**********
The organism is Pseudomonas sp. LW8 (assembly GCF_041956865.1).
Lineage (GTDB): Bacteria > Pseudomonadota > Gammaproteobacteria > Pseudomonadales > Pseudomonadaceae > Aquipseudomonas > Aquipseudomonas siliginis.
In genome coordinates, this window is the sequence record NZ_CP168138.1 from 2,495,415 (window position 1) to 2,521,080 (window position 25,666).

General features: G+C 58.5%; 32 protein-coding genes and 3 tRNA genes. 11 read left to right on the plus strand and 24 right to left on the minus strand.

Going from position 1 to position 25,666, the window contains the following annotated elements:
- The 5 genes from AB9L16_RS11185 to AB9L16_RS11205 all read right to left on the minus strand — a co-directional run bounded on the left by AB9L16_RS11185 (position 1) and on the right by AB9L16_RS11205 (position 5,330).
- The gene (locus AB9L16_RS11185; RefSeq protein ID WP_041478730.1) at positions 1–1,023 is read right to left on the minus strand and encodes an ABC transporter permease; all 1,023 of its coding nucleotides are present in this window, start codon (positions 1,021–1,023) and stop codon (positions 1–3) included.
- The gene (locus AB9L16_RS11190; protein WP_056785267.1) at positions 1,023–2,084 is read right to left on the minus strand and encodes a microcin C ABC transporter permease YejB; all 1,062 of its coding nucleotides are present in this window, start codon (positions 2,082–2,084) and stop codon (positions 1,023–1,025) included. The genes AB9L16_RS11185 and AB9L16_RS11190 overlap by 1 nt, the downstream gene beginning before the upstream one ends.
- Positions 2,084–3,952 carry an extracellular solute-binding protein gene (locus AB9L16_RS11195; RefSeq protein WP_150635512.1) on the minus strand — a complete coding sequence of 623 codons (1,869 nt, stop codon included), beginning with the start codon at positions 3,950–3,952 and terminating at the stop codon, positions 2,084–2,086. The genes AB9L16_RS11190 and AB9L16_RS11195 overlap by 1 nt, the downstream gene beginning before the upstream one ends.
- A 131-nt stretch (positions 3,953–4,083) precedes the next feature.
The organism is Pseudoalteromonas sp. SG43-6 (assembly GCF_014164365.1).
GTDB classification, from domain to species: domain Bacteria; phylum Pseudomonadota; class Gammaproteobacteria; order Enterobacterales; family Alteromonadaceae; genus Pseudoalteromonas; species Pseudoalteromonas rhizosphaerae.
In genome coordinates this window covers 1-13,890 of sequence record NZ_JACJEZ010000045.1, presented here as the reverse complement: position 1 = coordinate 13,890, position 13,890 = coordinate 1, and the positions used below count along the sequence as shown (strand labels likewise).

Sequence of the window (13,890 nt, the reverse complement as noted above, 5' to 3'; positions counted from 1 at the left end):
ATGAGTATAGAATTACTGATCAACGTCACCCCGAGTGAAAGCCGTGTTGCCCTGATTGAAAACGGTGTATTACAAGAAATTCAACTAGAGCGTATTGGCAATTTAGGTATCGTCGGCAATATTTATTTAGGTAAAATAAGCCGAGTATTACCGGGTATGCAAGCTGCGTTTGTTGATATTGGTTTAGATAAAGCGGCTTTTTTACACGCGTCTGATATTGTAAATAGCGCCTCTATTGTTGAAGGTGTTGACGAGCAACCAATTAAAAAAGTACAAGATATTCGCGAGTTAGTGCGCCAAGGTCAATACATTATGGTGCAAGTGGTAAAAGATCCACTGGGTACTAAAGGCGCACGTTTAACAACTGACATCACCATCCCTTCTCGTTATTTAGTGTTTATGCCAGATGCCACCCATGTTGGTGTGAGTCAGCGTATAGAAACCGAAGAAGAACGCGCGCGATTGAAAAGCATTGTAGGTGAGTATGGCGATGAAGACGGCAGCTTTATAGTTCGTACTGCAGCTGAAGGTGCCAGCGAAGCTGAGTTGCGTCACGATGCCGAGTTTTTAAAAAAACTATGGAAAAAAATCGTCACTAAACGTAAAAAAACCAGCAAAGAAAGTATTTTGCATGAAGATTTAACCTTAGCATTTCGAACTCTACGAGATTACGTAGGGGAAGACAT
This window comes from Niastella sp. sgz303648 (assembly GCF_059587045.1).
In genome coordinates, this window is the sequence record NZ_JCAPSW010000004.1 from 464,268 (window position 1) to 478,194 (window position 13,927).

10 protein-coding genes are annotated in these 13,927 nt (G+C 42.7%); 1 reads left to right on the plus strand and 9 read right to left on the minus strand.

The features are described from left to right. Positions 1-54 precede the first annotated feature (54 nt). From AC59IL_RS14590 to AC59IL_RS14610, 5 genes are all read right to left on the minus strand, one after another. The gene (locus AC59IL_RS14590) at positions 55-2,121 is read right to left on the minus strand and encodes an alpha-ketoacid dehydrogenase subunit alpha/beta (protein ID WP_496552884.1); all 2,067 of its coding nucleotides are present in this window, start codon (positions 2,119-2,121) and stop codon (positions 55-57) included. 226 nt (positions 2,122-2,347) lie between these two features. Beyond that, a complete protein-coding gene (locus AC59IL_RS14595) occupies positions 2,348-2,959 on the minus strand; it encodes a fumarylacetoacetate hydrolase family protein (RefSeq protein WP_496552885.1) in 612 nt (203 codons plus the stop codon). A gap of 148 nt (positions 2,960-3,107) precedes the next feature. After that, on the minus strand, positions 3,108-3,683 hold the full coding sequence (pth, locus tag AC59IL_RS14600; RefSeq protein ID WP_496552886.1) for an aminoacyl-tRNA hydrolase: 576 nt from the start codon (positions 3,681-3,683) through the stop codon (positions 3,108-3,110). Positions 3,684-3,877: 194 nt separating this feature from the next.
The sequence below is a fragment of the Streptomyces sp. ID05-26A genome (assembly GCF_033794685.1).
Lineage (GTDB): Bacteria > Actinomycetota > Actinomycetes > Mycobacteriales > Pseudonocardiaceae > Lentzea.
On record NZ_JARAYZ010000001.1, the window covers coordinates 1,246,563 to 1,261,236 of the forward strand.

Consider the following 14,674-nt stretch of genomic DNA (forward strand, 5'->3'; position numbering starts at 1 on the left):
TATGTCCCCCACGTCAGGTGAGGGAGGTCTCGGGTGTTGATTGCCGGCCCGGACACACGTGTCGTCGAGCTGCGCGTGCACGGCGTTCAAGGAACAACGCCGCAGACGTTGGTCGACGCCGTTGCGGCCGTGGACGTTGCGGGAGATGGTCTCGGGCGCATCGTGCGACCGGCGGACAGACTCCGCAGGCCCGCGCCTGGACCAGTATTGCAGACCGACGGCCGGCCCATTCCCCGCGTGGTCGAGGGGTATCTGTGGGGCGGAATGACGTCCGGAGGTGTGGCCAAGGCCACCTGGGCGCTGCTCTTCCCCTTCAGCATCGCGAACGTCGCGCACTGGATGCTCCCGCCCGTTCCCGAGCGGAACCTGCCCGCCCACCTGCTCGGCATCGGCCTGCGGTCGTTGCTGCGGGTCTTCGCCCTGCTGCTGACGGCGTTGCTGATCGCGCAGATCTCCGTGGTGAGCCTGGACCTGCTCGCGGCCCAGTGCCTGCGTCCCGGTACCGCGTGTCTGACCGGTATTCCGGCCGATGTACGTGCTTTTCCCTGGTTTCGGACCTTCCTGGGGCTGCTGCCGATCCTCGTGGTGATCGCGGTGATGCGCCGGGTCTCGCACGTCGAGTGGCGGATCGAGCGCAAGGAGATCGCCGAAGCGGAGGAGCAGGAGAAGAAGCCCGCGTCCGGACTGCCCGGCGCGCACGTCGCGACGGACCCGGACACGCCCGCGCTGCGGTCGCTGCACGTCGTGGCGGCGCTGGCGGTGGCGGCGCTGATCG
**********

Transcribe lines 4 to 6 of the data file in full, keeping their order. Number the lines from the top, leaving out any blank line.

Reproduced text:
General features: G+C 58.5%; 32 protein-coding genes and 3 tRNA genes. 11 read left to right on the plus strand and 24 right to left on the minus strand.

Going from position 1 to position 25,666, the window contains the following annotated elements:
- The 5 genes from AB9L16_RS11185 to AB9L16_RS11205 all read right to left on the minus strand — a co-directional run bounded on the left by AB9L16_RS11185 (position 1) and on the right by AB9L16_RS11205 (position 5,330).